A shiver barreled its way up Sakura's spine. She knew what he was thinking, and had the situation been any different, she would have stopped to marvel at how amicably their minds had come to coincide. Mentally preparing herself, she sprinted beside the Missing-nin towards the vessel that would transport them to Shimo.
Cautious but perfectly embodying the roles of commonplace travelers, they boarded the ship. Sasuke, however, lingered on deck, pretending to gaze entranced over the railing as the boat slowly left port.
They were only two minutes into the voyage when he felt the man's presence. He saw him in the corner of his vision, slowly crossing the deck towards him. Sasuke, feigning obliviousness, began walking in the opposite direction. Drastically, the footsteps behind him increased.
Before his pursuer could grab for a weapon concealed beneath his cloak, Sasuke had him restrained. He twisted the man's arms behind his back and dragged him roughly inside of a supply cabin. Sakura met them inside and blocked the man's chakra points with short, precise hits until he was doubled over against the wall, groaning. Tomoe spinning wildly in his eyes, Sasuke pressed a kunai to the bounty hunter's ribs. "Are you one of them?" he hissed. His hand moved forward just slightly, causing the blade to cut through the man's clothes and just barely knick his skin. "Answer me."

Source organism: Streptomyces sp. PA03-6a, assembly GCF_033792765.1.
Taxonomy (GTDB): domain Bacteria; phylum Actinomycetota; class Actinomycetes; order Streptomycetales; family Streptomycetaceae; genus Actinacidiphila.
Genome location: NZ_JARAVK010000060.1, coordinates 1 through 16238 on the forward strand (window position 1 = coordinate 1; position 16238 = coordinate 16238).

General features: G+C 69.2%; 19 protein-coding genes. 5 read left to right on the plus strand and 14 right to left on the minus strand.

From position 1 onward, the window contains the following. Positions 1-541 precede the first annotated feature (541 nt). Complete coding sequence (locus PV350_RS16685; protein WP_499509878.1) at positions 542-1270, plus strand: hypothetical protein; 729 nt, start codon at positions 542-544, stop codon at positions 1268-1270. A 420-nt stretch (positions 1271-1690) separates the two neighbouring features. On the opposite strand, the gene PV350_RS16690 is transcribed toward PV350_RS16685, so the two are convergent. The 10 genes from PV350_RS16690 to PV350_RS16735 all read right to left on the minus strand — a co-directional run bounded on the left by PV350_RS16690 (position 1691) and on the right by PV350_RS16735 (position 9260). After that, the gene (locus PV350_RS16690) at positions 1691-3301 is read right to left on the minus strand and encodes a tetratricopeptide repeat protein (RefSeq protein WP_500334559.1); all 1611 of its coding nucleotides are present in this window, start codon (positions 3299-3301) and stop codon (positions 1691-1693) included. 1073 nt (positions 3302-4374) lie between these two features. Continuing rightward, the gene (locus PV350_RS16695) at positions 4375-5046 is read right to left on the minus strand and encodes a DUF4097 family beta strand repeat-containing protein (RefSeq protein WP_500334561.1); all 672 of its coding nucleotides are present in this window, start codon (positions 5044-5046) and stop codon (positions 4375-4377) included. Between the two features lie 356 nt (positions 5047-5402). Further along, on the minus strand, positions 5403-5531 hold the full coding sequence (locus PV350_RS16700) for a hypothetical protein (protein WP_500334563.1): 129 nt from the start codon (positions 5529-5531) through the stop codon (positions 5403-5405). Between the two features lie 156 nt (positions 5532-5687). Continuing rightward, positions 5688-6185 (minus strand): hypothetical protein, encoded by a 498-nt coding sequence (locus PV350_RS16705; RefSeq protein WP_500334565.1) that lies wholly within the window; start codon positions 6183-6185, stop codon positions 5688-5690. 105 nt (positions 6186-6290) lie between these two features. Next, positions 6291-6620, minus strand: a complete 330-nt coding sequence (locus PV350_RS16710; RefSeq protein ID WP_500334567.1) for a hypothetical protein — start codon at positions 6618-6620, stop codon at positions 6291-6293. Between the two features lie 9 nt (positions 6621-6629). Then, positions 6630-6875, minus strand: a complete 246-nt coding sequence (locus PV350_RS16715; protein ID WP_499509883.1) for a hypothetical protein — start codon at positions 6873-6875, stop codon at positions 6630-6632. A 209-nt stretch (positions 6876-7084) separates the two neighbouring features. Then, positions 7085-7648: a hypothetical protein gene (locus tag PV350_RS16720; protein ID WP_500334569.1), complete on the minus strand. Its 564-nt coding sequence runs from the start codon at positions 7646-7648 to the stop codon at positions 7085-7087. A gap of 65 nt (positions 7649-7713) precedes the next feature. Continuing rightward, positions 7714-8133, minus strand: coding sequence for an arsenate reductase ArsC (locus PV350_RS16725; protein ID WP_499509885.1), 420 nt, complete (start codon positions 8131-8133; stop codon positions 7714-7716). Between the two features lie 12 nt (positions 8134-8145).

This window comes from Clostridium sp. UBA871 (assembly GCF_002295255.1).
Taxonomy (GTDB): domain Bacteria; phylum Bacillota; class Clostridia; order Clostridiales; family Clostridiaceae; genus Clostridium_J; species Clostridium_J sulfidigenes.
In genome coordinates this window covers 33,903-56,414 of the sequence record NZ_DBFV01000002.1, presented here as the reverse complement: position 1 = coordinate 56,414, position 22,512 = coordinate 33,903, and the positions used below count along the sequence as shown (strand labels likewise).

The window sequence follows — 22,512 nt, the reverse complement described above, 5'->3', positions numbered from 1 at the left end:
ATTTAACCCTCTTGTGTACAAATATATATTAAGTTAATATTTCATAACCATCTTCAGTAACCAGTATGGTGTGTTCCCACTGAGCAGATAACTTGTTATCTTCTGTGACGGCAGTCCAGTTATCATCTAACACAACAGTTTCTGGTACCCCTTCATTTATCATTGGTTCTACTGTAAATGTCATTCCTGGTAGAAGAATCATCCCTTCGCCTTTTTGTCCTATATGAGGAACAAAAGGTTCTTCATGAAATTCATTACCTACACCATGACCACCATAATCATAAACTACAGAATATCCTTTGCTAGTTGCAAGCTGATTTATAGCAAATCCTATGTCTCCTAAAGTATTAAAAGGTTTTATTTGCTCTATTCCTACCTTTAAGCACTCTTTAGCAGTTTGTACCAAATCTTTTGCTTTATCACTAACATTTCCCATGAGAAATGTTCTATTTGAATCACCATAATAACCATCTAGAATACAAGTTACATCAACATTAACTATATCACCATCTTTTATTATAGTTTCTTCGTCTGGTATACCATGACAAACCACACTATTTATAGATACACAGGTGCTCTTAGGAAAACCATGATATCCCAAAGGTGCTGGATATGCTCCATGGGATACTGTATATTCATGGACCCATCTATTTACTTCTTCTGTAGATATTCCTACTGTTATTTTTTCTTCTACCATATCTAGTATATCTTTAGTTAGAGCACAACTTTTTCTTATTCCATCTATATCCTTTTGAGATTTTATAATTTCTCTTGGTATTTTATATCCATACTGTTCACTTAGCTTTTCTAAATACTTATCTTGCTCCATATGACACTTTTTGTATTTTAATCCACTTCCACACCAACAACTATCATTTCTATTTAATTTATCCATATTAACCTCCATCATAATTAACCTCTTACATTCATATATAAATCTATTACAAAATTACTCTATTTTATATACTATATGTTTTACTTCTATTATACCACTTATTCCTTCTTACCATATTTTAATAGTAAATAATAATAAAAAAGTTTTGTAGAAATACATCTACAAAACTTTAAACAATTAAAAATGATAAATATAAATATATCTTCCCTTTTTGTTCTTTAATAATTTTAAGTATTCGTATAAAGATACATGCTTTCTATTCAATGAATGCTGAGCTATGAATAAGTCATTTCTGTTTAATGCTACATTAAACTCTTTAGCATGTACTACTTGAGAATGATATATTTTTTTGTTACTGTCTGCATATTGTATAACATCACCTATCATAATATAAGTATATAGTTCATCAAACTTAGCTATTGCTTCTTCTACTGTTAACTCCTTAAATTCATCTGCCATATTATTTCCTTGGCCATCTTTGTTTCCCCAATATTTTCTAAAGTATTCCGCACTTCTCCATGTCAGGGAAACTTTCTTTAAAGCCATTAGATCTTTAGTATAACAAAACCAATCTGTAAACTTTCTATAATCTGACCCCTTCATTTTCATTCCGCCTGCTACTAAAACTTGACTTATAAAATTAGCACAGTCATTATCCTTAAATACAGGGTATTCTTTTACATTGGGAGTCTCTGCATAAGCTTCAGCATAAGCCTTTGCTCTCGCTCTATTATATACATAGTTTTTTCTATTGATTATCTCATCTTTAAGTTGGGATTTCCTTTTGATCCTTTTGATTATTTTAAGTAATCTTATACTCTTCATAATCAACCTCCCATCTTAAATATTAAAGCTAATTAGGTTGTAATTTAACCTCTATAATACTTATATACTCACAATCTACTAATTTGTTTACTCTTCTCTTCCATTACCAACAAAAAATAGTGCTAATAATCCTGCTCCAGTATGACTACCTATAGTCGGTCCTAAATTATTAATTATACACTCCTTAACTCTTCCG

A threatening silence fell over the cabin until the man managed to catch his breath. Shakily, he continued, "I'm not one of those ROOT freaks, I swear."
"Sasuke-kun," Sakura walked up behind the Uchiha and rested her hand on his shoulder, "I don't see any chakra activity in the ocular region. He's telling the truth; he's just a bounty hunter."